Back to: BANKING, LENDING, & CREDIT INDUSTRY
Aval refers to a written guarantee by a third party attached to a debt obligation which assures that a bill of exchange will be paid at maturity. The third party that issues an aval is not the drawer, payee, acceptor, endorser or holder of a debt obligation, but guarantees that payment will be made even if the issuing party defaults. A bank or financial institution usually provides an aval on a debt obligation. An aval is often made on debt obligations such as a bill of exchange, a bank draft, promissory note or a bond.
A Little More on What is Aval
When an aval is provided by a lending institution or a bank, it guarantees that they will pay a debt obligation should a customer no be able to pay themselves. In certain cases, an aval is called “a bank guarantee” since it is a promise by a bank to make a payment if a customer or the issuer of the financial instrument defaults.
Avals are commonly used in Europe and are not provided for all types of purchase agreements, they are most common with the bond purchase agreement, matched sale-purchase agreement and cross-purchase agreements. It is possible for an Aval to be forged, it is therefore expedient that parties conduct due diligence when accepting debt instruments that have avals attached to them.
Aval and Credit Ratings
There is a limit to the type of instruments banks and lending institutions may use to provide Aval. Aside from checking the instruments, banks also consider the credit rating of customers before avals are provided. Usually, banks provide avals to issuers or customers who have good credit ratings. Issuers can strengthen their credit ratings by ensuring that they make loan repayments as at when due and avoid defaulting on loan payments. There are several credit rating agencies that assign credit ratings to individuals, companies and even municipalities based on their credit assessment.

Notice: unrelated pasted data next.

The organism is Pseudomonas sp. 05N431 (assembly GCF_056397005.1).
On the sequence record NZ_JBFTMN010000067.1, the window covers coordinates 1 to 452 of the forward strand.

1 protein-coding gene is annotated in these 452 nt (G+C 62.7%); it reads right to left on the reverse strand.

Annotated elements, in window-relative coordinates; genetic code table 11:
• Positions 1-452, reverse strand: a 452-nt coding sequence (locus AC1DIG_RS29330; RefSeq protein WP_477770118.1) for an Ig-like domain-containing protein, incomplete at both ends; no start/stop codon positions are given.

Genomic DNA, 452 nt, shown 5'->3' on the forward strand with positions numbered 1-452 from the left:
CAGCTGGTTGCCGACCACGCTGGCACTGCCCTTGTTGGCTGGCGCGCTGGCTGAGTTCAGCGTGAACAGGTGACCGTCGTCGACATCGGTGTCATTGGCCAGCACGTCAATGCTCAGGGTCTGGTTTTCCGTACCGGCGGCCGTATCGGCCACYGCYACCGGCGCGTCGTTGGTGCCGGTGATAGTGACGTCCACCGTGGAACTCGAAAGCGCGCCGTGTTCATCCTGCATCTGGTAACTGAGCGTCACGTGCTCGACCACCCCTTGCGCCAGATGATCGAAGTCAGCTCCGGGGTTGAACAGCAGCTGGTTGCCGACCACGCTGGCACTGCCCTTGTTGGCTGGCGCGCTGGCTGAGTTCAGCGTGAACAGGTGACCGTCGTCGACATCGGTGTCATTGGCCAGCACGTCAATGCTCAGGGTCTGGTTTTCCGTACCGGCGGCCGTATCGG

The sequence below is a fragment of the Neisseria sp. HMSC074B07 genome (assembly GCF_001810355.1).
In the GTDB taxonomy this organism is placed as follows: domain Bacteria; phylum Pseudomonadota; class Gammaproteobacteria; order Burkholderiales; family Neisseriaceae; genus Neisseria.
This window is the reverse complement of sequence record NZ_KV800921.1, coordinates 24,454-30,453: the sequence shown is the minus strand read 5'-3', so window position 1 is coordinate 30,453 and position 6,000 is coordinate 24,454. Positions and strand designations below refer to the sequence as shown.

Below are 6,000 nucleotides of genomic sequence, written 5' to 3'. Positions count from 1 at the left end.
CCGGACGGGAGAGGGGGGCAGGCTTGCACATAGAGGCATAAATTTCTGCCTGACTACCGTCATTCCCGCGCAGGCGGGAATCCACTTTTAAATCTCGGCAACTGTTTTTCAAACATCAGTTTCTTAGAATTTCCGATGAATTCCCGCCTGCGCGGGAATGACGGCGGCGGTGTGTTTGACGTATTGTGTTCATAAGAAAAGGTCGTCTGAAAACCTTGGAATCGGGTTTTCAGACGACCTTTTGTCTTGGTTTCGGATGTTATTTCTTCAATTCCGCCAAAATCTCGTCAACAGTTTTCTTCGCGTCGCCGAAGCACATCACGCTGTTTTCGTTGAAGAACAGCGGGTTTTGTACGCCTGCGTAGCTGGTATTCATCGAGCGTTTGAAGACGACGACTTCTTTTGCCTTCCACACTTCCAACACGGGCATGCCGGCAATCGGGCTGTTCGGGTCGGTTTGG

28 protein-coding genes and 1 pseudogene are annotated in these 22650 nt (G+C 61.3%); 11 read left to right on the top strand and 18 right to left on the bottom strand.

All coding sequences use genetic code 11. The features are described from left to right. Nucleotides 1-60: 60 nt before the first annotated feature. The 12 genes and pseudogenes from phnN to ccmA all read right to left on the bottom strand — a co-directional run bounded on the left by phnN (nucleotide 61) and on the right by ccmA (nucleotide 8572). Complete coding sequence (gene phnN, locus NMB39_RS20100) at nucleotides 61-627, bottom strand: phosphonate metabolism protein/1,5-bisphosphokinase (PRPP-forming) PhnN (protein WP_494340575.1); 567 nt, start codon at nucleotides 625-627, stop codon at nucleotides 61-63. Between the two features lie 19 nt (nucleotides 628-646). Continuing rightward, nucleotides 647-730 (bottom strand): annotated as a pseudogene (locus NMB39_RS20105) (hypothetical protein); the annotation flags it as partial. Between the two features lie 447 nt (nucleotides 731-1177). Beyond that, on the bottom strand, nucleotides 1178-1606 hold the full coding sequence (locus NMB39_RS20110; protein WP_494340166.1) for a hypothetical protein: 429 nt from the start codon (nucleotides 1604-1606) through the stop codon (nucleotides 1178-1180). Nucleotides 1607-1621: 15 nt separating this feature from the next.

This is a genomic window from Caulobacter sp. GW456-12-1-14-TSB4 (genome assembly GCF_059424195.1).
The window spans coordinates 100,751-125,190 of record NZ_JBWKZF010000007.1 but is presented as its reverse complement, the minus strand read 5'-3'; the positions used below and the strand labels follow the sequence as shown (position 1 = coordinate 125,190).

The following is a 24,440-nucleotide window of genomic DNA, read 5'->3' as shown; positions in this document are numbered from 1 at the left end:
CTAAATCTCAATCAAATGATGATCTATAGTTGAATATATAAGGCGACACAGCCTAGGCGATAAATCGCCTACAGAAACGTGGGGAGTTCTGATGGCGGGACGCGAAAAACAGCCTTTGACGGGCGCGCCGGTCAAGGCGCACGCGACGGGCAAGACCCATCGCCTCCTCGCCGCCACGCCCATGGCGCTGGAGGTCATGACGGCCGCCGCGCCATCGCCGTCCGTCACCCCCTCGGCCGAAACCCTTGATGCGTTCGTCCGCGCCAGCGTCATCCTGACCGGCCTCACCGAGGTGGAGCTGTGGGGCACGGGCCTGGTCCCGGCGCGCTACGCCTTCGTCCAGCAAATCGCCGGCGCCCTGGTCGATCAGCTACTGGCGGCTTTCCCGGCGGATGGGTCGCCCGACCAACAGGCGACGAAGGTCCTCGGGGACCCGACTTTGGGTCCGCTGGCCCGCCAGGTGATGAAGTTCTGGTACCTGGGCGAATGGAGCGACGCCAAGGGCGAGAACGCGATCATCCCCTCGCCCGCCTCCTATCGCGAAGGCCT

Reference for “Aval”
Academics research on “Aval”
The Quick Buck, International Finance, and Forfaiting, Whittaker, V. (2000). The Quick Buck, International Finance, and Forfaiting. T. Jefferson L. Rev., 23, 249.
East meets west: Innovative forms of foreign trade finance between Italian family enterprises and emerging SMEs in Romania, McKibbin, P., & Pistrui, D. (1997). East meets west: Innovative forms of foreign trade finance between Italian family enterprises and emerging SMEs in Romania. Family Business Review, 10(3), 263-280. The collapse of the USSR has created an opportunity for the rebirth of entrepreneurship and family business. Unfortunately, the transition economies of the former Soviet Bloc often lack the financial resources required to upgrade operations. This paper examines how an innovative form of finance, with historical roots in East‐West European trade, helps drive the expansion of transition enterprises in the emerging markets of Eastern Europe, and at the same time provides export‐led growth particularly for family‐based small and medium‐sized enterprises (SMEs) in the more developed nations of Western Europe. The technique, called forfeiting, allows businesses to control some of the risks that are inherent in dealing with emerging markets. We present a formatting model that demonstrates the way in which these singular transactions divide localized (transaction‐oriented) risks from those risks that are associated with political instability, macroeconomic changes, environmental volatility, and force majeure. We follow this with presentations of actual examples of how forfaiting is being used between Italian family businesses and newly emerging private enterprises in Romania.
Forfaiting: The European Edge in Trade Finance, Krahmer, E. M. (1990). Forfaiting: The European Edge in Trade Finance. The International Executive (1986-1998), 31(4), 17.
The Legal Context of Forfaiting Trade Finance, Ward, A. (1991). The Legal Context of Forfaiting Trade Finance. Business Law Review, 12(2), 47-48.